▶️ Full-time homeless shelter in the works for Bend as camp cleanup planned

The City of Bend has received millions of dollars in grants to help the houseless community.

Multiple projects are in the works, but one could make a big impact soon.

“In some cases people have established almost permanent dwellings and those are where we are starting to have issues with a removal concept,” said Peter Murphy, a spokesman with the Oregon Department of Transportation.

ODOT posted signs recently warning campers near the Revere Avenue/Parkway ramps.

The agency is cleaning up the area next week. 

Murphy also says they’re working with other organizations to help those displaced.

“We have Veterans Outreach, Shepherd’s House, the city, county,” said Murphy. “I mean there is a lot people who are focusing attention on what to do here. It really does takes a community to effort to figure out of a community solution is and we are partnering closely with these other agencies.”

But Shepherd’s House and COVO say they are not involved in any relocation efforts, and Murphy says ODOT’s work begins and ends with operating the highway.

“It is not OK as a community to kick someone out of the area and not have a bed for them, a place for them to go,” said Bend City Councilor Megan Perkins. “That is why we are working so hard right now. The city is working at a frantic pace right now to see how fast we can provide these beds.”

Perkins says the city received several funds to help address the unhoused population.

Oregon House approves funding for Bend emergency housing shelter

“We have a $2 million dollar funding that’s coming in from Representative (Jason) Kropf’s legislative allotment, which will provide a year around low-barrier shelter,” Perkins said.

That would replace the cold-weather warming shelter near Bi-Mart.

“We’re trying to find as many properties as we can that would fit the bill,” said Perkins. “The current warming shelter which just closed in late March is an opportunity to be a year-round situation.”

The city expects to release more details on the project soon.

▶️ ODF declares earliest fire season in over 40 years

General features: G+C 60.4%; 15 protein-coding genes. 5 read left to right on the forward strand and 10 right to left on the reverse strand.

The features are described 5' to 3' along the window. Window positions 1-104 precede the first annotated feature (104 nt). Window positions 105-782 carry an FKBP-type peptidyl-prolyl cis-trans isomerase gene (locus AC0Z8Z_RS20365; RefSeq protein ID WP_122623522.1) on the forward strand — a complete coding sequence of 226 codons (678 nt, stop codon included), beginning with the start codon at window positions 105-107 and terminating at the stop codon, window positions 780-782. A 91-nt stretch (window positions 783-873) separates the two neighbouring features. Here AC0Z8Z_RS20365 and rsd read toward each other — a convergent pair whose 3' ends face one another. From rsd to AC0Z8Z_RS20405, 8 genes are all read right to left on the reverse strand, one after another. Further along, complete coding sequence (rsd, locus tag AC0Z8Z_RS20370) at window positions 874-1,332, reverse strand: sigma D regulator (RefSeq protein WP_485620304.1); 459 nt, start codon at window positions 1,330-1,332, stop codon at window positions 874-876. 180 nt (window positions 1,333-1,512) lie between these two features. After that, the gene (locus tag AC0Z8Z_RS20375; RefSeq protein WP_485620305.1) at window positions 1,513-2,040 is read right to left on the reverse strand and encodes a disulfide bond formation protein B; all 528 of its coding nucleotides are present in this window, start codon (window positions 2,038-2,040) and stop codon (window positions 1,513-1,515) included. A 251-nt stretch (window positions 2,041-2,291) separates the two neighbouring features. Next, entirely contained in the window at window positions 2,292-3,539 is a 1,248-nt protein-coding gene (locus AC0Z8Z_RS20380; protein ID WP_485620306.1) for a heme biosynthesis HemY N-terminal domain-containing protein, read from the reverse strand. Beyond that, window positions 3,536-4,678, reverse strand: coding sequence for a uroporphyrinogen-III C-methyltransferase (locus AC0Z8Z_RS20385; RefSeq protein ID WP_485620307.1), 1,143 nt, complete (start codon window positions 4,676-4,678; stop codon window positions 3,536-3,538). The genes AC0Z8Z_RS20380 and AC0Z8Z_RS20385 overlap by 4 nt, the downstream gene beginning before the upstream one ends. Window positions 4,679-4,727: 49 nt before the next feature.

It’s dry here in Central Oregon.

So dry in fact, as far the state is concerned our region’s fire season will start earlier than ever this year.

The Oregon Department of Forestry says fire season in certain areas officially begins this weekend.

A fire season hasn’t been declared this early in more than 40 years.

“What we’re seeing right now we typically see, we’re seeing about a month early,” said Oregon Department of Forestry Central Oregon District Public Information Officer Christie Shaw. “This is actually the early declaration of fire season.”

For much of Central Oregon ODF’s fire season starts this Saturday.

Basically, the fire calendar moves forward a month and fire managers are on guard early with last year’s disastrous wildfires fresh in their memory.

“For these conditions right now, each day we are setting daily maximums in those areas,” said Shaw.

BLM announces fire prevention orders to decrease human-caused wildfires

The ODF’s Crook County unit consists of parts of Jefferson, Crook, and Deschutes County; the Dalles unit, which stretches through Hood River and Wasco Counties to the Columbia.

Fire season starts over the weekend for both units.

“I think the entire state of Oregon is in some sort of drought,” said Fire Weather Program Manager for the Northwest Interagency Coordination Center John Saltenberger.

“We’re also seeing not only the entire state of Oregon being in some form of drought, but the areas that have severe and exceptional drought are expanding week by week,” he added. “So drought is here and it is worsening.”

RV campers on the shores of the Haystack Reservoir know campers will have to be extra careful.

“I think this is going to be a very, very bad one,” said camper Rodney Wight.

“Fire is unforgiving … period,” added Jim Williams.

“If we don’t see a change in the weather that is not in the projections I see, we’re going to see increased restrictions pretty quickly,” said Shaw.